Tuesday, October 25, 2005

Does presentation matter?

Ben Metcalfe asks a good question. Here's the best part:
Or does it go out of the window entirely? With RSS there is presentation. It’s just user-selected presentation – either explicitly through a custom stylesheet or implicitly through the choice of newsreader used (and it’s look and feel is uses to render the content). Either way, it’s no longer under the control of the content provider, so why bother?
User selected presentation is increasingly important. One of my favorite Firefox and Safari features is "ctrl +" to increase font size on certain pages to make them readable for me. Like RSS, it's all about control.

This also makes sense from a web services perspective. If you are writing a service, you presentation is an XML stream. If you are consuming that service via some sort of gadget or web part, then you can present that information in whichever way makes sense. The user of that gadget controls whether and where it is displayed in a portal interface. You might even give the user of your gadget the option to change how the information is displayed by the gadget.

Monday, October 24, 2005

Search tips

Liz is blogging the Internet Librarian conference, including Mary Ellen Bates' 30 search tips. BTW, I have a 20Q. It's fun, but easy enough to stump. That sort of technology migrating to search would be an interesting development.

The case for EVDO

The utter cluelessness that Liz documents here is shocking. In fact, it's so appalling that you have to wonder if it is a scam set up by someone other than the hotel. On the bright side, one trip a month justifies EVDO service.

Sports snark

It's not very nice of me, but I'm celebrating the Astros being down 2-0 in the Series and hoping for a 4-0 White Sox sweep. Yes, I'm bitter about the Cardinals loss, but I have never been a fan of the wild card. If you can't win your division, you don't belong in the post season. Period.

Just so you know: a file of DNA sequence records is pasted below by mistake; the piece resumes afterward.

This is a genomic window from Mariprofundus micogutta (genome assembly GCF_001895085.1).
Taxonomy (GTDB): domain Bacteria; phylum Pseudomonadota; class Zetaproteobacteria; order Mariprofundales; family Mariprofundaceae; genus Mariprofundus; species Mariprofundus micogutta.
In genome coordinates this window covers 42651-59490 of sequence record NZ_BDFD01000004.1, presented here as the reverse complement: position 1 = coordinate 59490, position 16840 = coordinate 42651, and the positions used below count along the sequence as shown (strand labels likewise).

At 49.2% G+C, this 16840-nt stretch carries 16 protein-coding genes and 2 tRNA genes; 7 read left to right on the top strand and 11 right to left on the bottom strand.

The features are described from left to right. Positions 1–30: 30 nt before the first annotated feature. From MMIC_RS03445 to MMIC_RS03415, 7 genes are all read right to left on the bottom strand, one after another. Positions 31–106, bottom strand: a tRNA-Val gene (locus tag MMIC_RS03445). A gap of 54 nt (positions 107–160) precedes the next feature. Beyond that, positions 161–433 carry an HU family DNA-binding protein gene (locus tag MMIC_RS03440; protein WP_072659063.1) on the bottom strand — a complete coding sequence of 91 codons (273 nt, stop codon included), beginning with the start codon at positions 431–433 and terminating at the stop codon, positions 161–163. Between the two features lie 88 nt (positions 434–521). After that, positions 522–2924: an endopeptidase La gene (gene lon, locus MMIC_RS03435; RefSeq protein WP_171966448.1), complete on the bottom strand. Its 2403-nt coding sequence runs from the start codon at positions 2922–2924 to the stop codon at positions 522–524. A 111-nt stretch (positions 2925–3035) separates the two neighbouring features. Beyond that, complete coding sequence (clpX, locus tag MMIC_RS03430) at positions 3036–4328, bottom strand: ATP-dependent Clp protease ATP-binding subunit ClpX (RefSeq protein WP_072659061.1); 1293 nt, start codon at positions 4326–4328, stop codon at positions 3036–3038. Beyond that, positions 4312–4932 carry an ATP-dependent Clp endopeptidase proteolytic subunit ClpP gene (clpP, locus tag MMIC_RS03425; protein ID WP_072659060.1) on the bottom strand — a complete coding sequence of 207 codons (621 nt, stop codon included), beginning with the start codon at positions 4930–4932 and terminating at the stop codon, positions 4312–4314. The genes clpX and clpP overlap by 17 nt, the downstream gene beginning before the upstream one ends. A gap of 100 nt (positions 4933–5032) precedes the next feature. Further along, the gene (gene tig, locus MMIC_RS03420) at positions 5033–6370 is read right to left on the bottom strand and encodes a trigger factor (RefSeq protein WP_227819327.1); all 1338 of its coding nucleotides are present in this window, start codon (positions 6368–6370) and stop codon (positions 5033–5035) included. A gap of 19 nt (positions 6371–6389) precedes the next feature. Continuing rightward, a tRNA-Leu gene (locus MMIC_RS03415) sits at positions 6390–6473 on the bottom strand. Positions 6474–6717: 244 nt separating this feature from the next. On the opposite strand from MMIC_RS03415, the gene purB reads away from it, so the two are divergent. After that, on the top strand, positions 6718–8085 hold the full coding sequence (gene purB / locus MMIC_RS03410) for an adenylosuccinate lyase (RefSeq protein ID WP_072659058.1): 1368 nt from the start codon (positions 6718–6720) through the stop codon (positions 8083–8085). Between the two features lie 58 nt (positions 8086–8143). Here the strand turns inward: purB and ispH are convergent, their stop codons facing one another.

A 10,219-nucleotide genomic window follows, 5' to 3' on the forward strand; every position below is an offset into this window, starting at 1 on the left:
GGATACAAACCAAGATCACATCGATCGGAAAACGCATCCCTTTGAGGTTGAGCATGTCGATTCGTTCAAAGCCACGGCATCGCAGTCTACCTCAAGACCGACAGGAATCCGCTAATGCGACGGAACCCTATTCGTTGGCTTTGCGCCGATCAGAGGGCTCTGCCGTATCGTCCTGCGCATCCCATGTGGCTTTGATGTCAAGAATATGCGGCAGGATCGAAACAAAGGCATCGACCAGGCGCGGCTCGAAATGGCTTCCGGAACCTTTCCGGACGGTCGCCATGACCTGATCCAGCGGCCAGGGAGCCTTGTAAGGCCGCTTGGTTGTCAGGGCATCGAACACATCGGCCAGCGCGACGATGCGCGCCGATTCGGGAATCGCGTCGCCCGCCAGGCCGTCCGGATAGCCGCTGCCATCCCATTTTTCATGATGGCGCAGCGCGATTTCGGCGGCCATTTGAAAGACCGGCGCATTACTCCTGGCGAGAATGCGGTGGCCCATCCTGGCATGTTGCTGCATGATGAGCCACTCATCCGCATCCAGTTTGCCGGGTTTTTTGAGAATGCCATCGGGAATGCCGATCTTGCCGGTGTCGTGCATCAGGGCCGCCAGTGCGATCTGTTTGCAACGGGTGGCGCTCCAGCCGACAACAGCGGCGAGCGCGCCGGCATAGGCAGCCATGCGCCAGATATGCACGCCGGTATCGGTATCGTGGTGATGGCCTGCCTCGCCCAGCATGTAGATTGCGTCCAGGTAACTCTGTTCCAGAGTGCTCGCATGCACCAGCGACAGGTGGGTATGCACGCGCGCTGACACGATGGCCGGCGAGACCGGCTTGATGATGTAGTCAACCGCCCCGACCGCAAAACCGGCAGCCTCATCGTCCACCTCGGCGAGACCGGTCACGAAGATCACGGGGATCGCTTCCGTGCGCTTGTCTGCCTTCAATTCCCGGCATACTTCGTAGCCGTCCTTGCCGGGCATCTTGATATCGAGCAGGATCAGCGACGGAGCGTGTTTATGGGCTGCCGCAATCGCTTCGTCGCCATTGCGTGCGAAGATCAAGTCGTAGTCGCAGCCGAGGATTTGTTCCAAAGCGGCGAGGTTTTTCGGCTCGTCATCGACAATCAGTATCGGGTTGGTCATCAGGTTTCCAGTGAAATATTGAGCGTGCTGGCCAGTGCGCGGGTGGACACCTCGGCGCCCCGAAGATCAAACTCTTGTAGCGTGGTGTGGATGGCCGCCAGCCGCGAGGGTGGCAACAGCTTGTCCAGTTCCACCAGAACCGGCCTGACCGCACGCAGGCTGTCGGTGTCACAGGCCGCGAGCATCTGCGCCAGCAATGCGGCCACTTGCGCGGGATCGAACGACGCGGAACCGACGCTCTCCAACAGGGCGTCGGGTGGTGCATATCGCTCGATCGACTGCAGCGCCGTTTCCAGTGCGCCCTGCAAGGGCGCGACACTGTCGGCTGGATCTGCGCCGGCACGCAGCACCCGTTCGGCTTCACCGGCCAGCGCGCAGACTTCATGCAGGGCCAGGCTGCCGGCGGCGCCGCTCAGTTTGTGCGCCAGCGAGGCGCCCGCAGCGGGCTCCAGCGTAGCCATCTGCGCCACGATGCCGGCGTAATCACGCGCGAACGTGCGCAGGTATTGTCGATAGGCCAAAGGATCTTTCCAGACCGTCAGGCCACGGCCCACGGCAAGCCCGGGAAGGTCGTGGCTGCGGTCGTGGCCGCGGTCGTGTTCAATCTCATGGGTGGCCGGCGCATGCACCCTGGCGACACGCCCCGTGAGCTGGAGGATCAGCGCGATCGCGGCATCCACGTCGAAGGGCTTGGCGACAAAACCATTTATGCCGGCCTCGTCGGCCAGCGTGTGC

We will now return to our regularly scheduled programming.

Tuesday, October 18, 2005

CIO extinction?

Not really. Fewer are likely to report to the CEO, and more are likely to report to the CFO. Thank SarbOx for the change. Recommend my child go in to accounting? I think not.

Continuous partial attention and screen size

Jason Kottke points to this NYT article:
The researchers took 15 volunteers, sat each one in front of a regular-size 15-inch monitor and had them complete a variety of tasks designed to challenge their powers of concentration - like a Web search, some cutting and pasting and memorizing a seven-digit phone number. Then the volunteers repeated these same tasks, this time using a computer with a massive 42-inch screen, as big as a plasma TV.

The results? On the bigger screen, people completed the tasks at least 10 percent more quickly - and some as much as 44 percent more quickly. They were also more likely to remember the seven-digit number, which showed that the multitasking was clearly less taxing on their brains.
I'm going to submit my 42-inch plasma monitor request shortly.

Thursday, October 13, 2005

Grab bag

Tuesday, October 04, 2005

Fat app futures

Spurred by Jonathan Schwartz's keynote, Tim Bray discusses desktop application futures:
Most ordinary database-backed business apps have migrated into the browser and they’re not coming back, no matter how great Windows Vista is. Given that, what kind of apps justify the irritation and inconvenience of having to download ’em and update ’em and back up the data and so on? Jonathan lists a few, including the browser itself, Skype, Google Earth, OpenOffice. But what’s the pattern behind that list? From right now in 2005, I see three families of desktop apps that are here for the long haul: First the browser itself, including variations like news readers and music finders, whether P2P or centralized. Second, realtime human-to-human communication, spanning the spectrum from text to voice to video. Third, content creation: PhotoShop, Excel, DreamWeaver, and whatever we’ll need for what we’re creating tomorrow.
I don't see much to argue with here. I use my browser far more than any other app (family 1). Next up is email (family 2). It's a big dropoff after that to Word, Powerpoint, and Excel (family 3).